The energy of multi-instrumentalist Erin Zindle demands attention. She is the songwriter and front woman of the band, skillfully switching between violin, mandolin, accordion, banjo and percussion, all while dancing. Zindle wears an infectious smile and a positive message, always spun through a poetic loom.
“It’s folk-rock music at the heart of it”, says Zindle, who started the band with her husband, percussionist Randall Moore, “but I’m influenced and moved by sounds from all over the world”. This interest in world music came first from her own roots. With two Irish grandmothers, the young violinist struck ancestral gold when she discovered Celtic fiddling as a teenager. At this same time the music of artists like Paul Simon, Rusted Root, and Peter Gabriel stirred up a deeper longing, bringing distant ethnic sounds into her small suburban Buffalo, NY bedroom. She began seeking out the source of these sounds and her love for travel and world music became a life-long passion.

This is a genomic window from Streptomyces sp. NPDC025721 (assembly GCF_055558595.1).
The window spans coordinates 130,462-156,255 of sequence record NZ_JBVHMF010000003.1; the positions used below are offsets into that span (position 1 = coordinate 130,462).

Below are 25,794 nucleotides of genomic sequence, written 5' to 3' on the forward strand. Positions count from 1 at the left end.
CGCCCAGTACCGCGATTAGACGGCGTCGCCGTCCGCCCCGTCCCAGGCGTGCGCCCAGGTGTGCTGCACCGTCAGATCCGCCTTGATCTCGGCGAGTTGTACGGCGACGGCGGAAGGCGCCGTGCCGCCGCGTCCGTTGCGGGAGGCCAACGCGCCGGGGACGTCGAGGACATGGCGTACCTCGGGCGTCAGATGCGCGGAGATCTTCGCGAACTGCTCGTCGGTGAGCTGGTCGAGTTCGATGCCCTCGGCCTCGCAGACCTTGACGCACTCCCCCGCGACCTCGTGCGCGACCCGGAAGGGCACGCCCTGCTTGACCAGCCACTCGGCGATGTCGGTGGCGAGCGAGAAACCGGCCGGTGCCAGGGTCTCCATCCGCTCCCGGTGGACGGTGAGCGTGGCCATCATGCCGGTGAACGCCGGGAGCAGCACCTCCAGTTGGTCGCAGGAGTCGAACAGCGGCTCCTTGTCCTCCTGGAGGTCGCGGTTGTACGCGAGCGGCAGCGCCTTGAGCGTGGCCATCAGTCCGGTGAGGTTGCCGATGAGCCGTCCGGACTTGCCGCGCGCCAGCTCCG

Zindle and Moore began their relationship busking on the streets of Ann Arbor with Celtic and gypsy fiddling over tricky beats of tambourine, Middle-Eastern doumbek and tabla.
I’m Her Hoss If I Never Win A Race- Bobby Bare
Bobby Bare’s story is nearly as fascinating as his music. Bare’s mother died when he was five. His father couldn’t earn enough money to feed his children, forcing the family to split up. Bare was working on a farm by the time he was 15 years old, later working in factories and selling ice cream to support himself. Building his first guitar, he began playing music in his late teens, performing with a local Ohio band in Springfield.